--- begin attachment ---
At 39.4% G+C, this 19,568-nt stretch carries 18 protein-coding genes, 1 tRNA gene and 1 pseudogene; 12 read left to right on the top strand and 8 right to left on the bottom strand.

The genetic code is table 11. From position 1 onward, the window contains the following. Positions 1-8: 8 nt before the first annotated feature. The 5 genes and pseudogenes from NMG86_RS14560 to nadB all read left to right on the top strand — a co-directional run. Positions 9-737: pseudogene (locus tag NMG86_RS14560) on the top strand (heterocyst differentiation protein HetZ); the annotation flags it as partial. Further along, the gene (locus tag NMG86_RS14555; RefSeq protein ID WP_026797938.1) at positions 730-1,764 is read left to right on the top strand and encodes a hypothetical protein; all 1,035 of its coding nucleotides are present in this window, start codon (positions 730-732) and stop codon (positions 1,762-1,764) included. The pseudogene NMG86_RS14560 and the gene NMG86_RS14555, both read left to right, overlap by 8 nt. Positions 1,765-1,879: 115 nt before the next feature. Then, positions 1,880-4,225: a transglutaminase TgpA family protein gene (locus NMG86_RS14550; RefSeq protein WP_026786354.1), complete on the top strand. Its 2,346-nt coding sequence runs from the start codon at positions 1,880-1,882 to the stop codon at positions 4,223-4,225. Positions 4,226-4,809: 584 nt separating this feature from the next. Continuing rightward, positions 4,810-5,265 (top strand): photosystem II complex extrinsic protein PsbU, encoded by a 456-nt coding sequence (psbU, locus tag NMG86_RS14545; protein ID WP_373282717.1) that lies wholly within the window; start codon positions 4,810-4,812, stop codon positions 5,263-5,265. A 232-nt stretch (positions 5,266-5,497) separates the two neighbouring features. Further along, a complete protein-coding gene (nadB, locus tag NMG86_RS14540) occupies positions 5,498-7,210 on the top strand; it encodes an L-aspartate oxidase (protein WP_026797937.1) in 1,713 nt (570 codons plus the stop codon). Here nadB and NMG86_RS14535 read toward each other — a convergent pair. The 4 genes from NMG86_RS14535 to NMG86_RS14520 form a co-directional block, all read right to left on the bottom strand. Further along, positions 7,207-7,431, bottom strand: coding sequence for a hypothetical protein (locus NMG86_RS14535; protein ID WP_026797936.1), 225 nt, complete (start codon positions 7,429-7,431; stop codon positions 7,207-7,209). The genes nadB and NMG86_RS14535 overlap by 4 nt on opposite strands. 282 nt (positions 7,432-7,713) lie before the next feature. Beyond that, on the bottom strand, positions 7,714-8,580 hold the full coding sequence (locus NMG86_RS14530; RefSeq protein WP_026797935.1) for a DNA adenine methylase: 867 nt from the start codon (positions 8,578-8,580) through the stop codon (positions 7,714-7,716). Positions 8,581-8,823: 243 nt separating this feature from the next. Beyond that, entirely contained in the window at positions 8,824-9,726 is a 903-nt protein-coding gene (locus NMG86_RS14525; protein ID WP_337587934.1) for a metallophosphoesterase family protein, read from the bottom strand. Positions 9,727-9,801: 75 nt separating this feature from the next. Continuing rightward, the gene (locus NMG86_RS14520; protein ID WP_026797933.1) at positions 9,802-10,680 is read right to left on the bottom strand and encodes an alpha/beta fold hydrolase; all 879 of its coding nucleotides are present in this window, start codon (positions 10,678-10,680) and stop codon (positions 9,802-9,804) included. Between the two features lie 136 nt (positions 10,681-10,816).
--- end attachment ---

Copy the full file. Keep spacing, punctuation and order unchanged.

At 39.4% G+C, this 19,568-nt stretch carries 18 protein-coding genes, 1 tRNA gene and 1 pseudogene; 12 read left to right on the top strand and 8 right to left on the bottom strand.

The genetic code is table 11. From position 1 onward, the window contains the following. Positions 1-8: 8 nt before the first annotated feature. The 5 genes and pseudogenes from NMG86_RS14560 to nadB all read left to right on the top strand — a co-directional run. Positions 9-737: pseudogene (locus tag NMG86_RS14560) on the top strand (heterocyst differentiation protein HetZ); the annotation flags it as partial. Further along, the gene (locus tag NMG86_RS14555; RefSeq protein ID WP_026797938.1) at positions 730-1,764 is read left to right on the top strand and encodes a hypothetical protein; all 1,035 of its coding nucleotides are present in this window, start codon (positions 730-732) and stop codon (positions 1,762-1,764) included. The pseudogene NMG86_RS14560 and the gene NMG86_RS14555, both read left to right, overlap by 8 nt. Positions 1,765-1,879: 115 nt before the next feature. Then, positions 1,880-4,225: a transglutaminase TgpA family protein gene (locus NMG86_RS14550; RefSeq protein WP_026786354.1), complete on the top strand. Its 2,346-nt coding sequence runs from the start codon at positions 1,880-1,882 to the stop codon at positions 4,223-4,225. Positions 4,226-4,809: 584 nt separating this feature from the next. Continuing rightward, positions 4,810-5,265 (top strand): photosystem II complex extrinsic protein PsbU, encoded by a 456-nt coding sequence (psbU, locus tag NMG86_RS14545; protein ID WP_373282717.1) that lies wholly within the window; start codon positions 4,810-4,812, stop codon positions 5,263-5,265. A 232-nt stretch (positions 5,266-5,497) separates the two neighbouring features. Further along, a complete protein-coding gene (nadB, locus tag NMG86_RS14540) occupies positions 5,498-7,210 on the top strand; it encodes an L-aspartate oxidase (protein WP_026797937.1) in 1,713 nt (570 codons plus the stop codon). Here nadB and NMG86_RS14535 read toward each other — a convergent pair. The 4 genes from NMG86_RS14535 to NMG86_RS14520 form a co-directional block, all read right to left on the bottom strand. Further along, positions 7,207-7,431, bottom strand: coding sequence for a hypothetical protein (locus NMG86_RS14535; protein ID WP_026797936.1), 225 nt, complete (start codon positions 7,429-7,431; stop codon positions 7,207-7,209). The genes nadB and NMG86_RS14535 overlap by 4 nt on opposite strands. 282 nt (positions 7,432-7,713) lie before the next feature. Beyond that, on the bottom strand, positions 7,714-8,580 hold the full coding sequence (locus NMG86_RS14530; RefSeq protein WP_026797935.1) for a DNA adenine methylase: 867 nt from the start codon (positions 8,578-8,580) through the stop codon (positions 7,714-7,716). Positions 8,581-8,823: 243 nt separating this feature from the next. Beyond that, entirely contained in the window at positions 8,824-9,726 is a 903-nt protein-coding gene (locus NMG86_RS14525; protein ID WP_337587934.1) for a metallophosphoesterase family protein, read from the bottom strand. Positions 9,727-9,801: 75 nt separating this feature from the next. Continuing rightward, the gene (locus NMG86_RS14520; protein ID WP_026797933.1) at positions 9,802-10,680 is read right to left on the bottom strand and encodes an alpha/beta fold hydrolase; all 879 of its coding nucleotides are present in this window, start codon (positions 10,678-10,680) and stop codon (positions 9,802-9,804) included. Between the two features lie 136 nt (positions 10,681-10,816).